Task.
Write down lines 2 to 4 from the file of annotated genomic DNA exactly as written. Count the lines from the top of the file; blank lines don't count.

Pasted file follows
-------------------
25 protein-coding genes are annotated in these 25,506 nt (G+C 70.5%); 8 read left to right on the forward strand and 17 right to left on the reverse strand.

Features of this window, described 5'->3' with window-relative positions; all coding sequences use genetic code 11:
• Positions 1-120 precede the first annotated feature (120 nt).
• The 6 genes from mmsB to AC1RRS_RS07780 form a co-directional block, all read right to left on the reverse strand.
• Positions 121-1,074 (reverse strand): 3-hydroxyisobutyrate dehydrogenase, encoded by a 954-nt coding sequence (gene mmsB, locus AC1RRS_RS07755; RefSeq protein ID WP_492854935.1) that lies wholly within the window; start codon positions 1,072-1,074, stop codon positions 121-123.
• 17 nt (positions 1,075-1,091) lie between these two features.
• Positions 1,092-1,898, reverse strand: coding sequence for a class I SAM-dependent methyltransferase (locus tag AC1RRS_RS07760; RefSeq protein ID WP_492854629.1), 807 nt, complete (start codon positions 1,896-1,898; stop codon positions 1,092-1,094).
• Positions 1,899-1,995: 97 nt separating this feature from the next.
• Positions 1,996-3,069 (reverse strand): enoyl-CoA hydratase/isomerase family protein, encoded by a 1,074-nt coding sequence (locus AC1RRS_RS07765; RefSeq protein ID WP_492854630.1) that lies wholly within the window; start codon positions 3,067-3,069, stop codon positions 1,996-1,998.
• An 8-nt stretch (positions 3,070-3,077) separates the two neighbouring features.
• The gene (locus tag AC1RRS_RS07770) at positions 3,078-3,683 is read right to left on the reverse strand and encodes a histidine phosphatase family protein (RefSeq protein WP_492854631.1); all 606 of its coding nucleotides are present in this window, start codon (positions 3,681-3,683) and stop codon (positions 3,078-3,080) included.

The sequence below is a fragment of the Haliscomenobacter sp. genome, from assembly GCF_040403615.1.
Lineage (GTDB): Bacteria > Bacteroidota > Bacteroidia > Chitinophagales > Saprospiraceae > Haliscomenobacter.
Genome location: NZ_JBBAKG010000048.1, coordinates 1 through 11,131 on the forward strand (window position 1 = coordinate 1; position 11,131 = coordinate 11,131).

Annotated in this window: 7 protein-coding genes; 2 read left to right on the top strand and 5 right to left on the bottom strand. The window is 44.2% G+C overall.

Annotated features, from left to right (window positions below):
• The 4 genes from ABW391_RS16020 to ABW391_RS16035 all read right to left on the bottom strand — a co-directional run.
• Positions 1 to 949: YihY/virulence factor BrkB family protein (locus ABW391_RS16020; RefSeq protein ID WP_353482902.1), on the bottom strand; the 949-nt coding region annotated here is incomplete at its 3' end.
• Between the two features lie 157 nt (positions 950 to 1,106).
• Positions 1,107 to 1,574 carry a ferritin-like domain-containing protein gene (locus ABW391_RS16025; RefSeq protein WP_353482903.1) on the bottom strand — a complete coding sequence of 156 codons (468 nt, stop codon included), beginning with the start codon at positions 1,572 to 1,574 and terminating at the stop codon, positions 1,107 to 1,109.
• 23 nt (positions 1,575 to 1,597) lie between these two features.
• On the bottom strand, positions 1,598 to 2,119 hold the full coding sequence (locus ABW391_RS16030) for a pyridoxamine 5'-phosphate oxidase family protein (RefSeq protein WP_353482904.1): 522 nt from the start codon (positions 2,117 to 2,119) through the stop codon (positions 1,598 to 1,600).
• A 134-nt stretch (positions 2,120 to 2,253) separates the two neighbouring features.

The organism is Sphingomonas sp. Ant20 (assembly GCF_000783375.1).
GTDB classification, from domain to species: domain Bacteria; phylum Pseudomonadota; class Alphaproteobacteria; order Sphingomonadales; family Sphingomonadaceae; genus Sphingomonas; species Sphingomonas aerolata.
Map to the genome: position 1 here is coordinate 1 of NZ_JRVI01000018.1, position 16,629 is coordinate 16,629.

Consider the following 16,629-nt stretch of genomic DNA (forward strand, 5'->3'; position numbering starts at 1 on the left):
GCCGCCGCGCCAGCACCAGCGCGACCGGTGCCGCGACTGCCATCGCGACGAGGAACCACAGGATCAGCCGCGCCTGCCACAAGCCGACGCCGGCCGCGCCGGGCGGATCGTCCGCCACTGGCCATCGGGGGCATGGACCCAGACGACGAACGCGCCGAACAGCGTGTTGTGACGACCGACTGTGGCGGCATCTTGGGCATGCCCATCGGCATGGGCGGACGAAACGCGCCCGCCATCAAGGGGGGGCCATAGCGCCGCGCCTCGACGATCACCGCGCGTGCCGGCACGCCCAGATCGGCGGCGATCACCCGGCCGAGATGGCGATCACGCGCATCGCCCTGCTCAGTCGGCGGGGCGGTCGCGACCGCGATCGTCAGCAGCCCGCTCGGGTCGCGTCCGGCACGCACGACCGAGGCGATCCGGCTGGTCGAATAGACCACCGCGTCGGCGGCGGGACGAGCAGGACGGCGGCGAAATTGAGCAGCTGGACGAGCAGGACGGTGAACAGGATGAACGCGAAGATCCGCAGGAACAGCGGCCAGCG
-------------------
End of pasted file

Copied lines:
Features of this window, described 5'->3' with window-relative positions; all coding sequences use genetic code 11:
• Positions 1-120 precede the first annotated feature (120 nt).
• The 6 genes from mmsB to AC1RRS_RS07780 form a co-directional block, all read right to left on the reverse strand.